When you are trying to lose weight, a million and one people are telling you a million and one different things. It’s an informational nightmare, and unfortunately, out of this storm of fitness advice comes a lot of rumour, myth, and untruth. I have admitted on this website before that I was an obese teenager. It was terrible and it gave me great compassion for people who gain weight and who don’t know why. Sometimes it just feels beyond your control.
What are some common weight loss myths?
Unsurprisingly, weight loss myths can cause a lot of damage to people that follow these bogus guidelines, and it can be incredibly disheartening when you think you have been working hard but don’t get the results you crave.
So, let’s sort out the truths from the untruths. Here are some incorrect and bogus weight loss myths that you might have heard. Get the right advice to push your new regime back on track. And the most important thing is consistency and believing in yourself.
Myth #1: “The scales don’t lie”
I am very passionate about having a good set of scales – I honestly don’t think you can start a proper weight loss journey without them. Read my post To Weigh Every Day or Not? My Love/Hate Relationship with the Scale for more detail.
“A study of more than 4,000 women aged 40-65 published in Preventative Medicine in 2007 looked at the relationship between frequency of self-weighing and body mass index. They actually found that weighing yourself more frequently is associated with greater weight loss.”
But exercise a sense of caution. The scale is a machine – and it might miss some daily nuances that you need to factor in. The first myth to debunk is the one being told by your scales every time you weigh yourself. This is a huge problem because so many people get disheartened when they have been eating the right food and working out for weeks, but haven’t shifted any weight at all. There is, however, a very good reason why the scales might be telling you lies.
As you will learn on good personal training courses, your workout regime helps you build muscle while burning off fat. As muscle is denser than fat and weighs more per square inch, it can seem as if you aren’t losing weight at all – or even put it on. But don’t despair – the weight loss will come. For now, focus on your figure, not the scales. But weight yourself every day (in my opinion) and learn what works from one day to the next.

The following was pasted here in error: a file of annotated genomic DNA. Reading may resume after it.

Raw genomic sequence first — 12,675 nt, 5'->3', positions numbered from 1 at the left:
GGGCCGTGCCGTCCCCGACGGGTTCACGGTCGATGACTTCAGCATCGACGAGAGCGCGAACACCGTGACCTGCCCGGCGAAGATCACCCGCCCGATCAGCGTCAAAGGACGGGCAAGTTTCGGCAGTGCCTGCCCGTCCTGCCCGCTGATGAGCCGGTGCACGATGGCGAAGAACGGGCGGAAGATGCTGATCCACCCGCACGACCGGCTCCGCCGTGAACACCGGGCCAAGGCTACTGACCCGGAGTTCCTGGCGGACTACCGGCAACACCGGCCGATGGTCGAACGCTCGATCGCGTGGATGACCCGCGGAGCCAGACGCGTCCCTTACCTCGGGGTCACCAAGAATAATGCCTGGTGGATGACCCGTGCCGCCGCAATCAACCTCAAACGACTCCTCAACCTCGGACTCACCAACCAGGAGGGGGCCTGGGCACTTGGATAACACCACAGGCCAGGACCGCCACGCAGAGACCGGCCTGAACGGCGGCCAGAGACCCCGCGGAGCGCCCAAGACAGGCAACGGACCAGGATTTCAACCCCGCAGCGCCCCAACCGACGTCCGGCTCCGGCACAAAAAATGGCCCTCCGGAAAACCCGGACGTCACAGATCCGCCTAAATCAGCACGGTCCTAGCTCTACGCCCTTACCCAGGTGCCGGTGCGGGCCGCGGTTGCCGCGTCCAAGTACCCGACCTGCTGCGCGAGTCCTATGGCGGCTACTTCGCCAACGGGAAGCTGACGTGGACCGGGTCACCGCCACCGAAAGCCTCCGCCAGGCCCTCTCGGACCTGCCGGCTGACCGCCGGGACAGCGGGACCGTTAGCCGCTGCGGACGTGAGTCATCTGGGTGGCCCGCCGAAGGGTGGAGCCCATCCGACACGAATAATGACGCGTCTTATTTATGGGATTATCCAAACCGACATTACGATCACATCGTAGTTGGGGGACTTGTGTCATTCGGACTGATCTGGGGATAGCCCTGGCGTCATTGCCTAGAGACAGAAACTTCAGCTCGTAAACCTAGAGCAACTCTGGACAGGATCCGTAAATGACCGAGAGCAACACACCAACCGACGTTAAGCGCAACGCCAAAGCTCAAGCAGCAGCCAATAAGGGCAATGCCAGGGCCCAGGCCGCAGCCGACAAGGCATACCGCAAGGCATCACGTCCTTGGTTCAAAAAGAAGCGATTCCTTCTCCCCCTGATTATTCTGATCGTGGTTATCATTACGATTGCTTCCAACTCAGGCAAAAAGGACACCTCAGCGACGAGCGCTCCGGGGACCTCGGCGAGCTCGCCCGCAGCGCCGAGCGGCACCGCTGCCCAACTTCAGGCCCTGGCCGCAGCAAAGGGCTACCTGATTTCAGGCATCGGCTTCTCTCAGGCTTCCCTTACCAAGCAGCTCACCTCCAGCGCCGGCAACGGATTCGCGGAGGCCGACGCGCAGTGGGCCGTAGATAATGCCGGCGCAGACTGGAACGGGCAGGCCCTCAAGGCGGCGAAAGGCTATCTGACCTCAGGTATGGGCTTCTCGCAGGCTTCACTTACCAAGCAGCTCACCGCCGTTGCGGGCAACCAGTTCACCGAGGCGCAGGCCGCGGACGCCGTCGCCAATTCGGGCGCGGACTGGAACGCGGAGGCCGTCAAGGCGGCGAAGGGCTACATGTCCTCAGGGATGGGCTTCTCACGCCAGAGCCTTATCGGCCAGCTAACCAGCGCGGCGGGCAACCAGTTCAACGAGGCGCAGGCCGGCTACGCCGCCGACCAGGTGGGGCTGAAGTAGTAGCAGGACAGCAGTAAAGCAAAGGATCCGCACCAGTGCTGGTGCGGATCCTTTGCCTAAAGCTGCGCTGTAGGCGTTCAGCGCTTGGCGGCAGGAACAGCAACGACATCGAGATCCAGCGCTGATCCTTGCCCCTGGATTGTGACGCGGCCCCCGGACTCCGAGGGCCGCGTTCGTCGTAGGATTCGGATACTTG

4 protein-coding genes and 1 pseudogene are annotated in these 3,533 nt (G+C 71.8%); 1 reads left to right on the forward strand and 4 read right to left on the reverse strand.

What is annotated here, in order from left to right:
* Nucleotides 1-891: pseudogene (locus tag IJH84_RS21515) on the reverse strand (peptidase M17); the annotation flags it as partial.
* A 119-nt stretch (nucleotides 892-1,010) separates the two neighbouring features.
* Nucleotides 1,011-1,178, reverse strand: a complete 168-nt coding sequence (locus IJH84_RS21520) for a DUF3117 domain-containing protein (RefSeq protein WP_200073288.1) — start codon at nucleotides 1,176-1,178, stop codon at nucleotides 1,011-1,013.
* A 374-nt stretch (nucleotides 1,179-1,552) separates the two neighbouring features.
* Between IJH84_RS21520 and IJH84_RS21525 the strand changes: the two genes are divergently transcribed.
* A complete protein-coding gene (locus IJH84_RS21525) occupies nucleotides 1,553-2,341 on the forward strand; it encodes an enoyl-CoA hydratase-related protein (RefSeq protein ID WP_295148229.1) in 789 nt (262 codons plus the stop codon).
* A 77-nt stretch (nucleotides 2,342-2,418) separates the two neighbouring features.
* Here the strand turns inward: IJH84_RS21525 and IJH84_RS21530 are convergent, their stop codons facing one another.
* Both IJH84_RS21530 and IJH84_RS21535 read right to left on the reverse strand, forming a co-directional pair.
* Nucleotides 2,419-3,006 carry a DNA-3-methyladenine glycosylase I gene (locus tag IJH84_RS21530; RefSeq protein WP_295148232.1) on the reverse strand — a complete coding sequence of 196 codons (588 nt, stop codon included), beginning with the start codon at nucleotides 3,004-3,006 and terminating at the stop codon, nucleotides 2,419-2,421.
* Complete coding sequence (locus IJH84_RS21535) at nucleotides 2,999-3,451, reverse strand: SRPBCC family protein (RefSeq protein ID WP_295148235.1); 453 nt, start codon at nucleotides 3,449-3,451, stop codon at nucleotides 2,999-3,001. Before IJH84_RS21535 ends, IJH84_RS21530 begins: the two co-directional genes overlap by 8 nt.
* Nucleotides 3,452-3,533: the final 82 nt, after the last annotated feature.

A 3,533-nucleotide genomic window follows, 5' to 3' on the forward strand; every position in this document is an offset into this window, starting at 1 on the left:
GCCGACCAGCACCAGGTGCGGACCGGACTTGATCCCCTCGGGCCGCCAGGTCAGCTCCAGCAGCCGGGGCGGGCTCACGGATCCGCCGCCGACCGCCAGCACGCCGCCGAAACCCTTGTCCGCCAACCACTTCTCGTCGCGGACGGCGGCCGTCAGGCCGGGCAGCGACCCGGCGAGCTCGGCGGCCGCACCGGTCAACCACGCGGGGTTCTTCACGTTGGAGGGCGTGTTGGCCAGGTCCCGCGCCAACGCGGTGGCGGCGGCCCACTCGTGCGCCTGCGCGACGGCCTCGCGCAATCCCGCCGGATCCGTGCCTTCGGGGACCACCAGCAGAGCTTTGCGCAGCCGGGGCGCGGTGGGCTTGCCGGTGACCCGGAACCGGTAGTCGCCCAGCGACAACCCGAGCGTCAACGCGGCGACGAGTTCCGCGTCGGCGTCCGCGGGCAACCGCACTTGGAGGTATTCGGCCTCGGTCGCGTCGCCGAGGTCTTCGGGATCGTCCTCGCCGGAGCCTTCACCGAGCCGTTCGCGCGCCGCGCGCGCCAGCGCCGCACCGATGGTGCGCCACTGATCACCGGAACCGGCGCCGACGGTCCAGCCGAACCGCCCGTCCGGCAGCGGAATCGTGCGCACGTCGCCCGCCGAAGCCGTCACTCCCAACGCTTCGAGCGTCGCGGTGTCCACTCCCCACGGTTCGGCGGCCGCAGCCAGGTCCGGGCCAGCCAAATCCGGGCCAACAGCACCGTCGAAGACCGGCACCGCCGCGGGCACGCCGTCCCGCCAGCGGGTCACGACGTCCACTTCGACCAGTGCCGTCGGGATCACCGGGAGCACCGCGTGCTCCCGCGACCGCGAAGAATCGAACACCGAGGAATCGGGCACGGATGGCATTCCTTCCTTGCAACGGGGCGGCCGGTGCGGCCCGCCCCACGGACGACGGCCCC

Myth #2: “Diets work”
OK, I have to admit that I love a good diet – but honestly, they never work. I have put myself on just about every diet known to man. Here’s my take on the seaweed diet, here’s where I did a vegan detox and here’s where I got into fasting and the 5:2 diet. You name a diet – I have bought the book, the scales, the shakes, the powders and the hopes and dreams!
The biggest dietary myth of all is that diets are effective. They aren’t. Sure, you might lose some weight, but what happens when you have completed the diet period? In most cases, it won’t be long until you start piling on those kilos again. It’s changes to your lifestyle habits that will make the biggest difference of all, so avoid quick fixes and make sure your nutrition is sustainable for decades to come, not just months.
Myth #3: “Success with supplements”
Regular pills, powders and drinks labelled as supplements are not a proper substitute for a better all-around diet, exercise, and hard work. Supplements are not the magic bullet, so many manufacturers claim, and while some can be effective in helping you towards your goals, without exercise and the right nutrition, they won’t work – and can sometimes even cause health problems.
I am not a fan of vitamins, pills and powders – the only time I ever took vitamins is when instructed to while pregnant (iron tablets) and they didn’t seem to make much difference to my iron levels (but that’s my experience – please do what your doctor tells you to do!).
Myth #4: “Just exercise”
Years ago a very smart friend told me that I wouldn’t lose weight by exercising and I laughed in his face. But it’s true. More and more experts are now coming out and saying that weight loss is 80% food, 20% exercise – and I have to agree with them. If you run for 40 minutes on a treadmill, you might burn less than 500 calories, depending on your body composition. I’m more of a fan of simply restricting calorie intake, as exercise puts me into the binge/reward category.
However, no one can deny that regular exercise and workouts are a good thing. They will keep you healthy and help you lose pounds, build muscle to burn fat, and improve your overall lifestyle by a significant amount. However, the reality is that working out alone is not going to help you achieve your weight loss goals – you have to combine it with a healthy eating program, too.
To illustrate this, let’s say you eat a Subway Melt (by the way I find Subway has very inconsistent calorie labels) with all the toppings. Right there, you have consumed over 400 calories. To burn this off through exercise, you would need to over an hour of circuit training! If your goal is to lose weight, make sure you watch what you eat.
Weight loss myths – busted!
So, the good news is that good, old fashioned weight loss comes down to one simple metric – Just. Eat. Less. Another tip is to Know. Your. Calories. Because you might be eating more than you realise.
This is the part where I always say “I am not a nutritionist” and I have no qualifications. Like you, I’m just a regular dieter who wants to look good.
The best weight loss tip is to love yourself and treat yourself nicely. If you have gained weight, then be gentle with yourself, love yourself and you’ll be back to your old self in no time.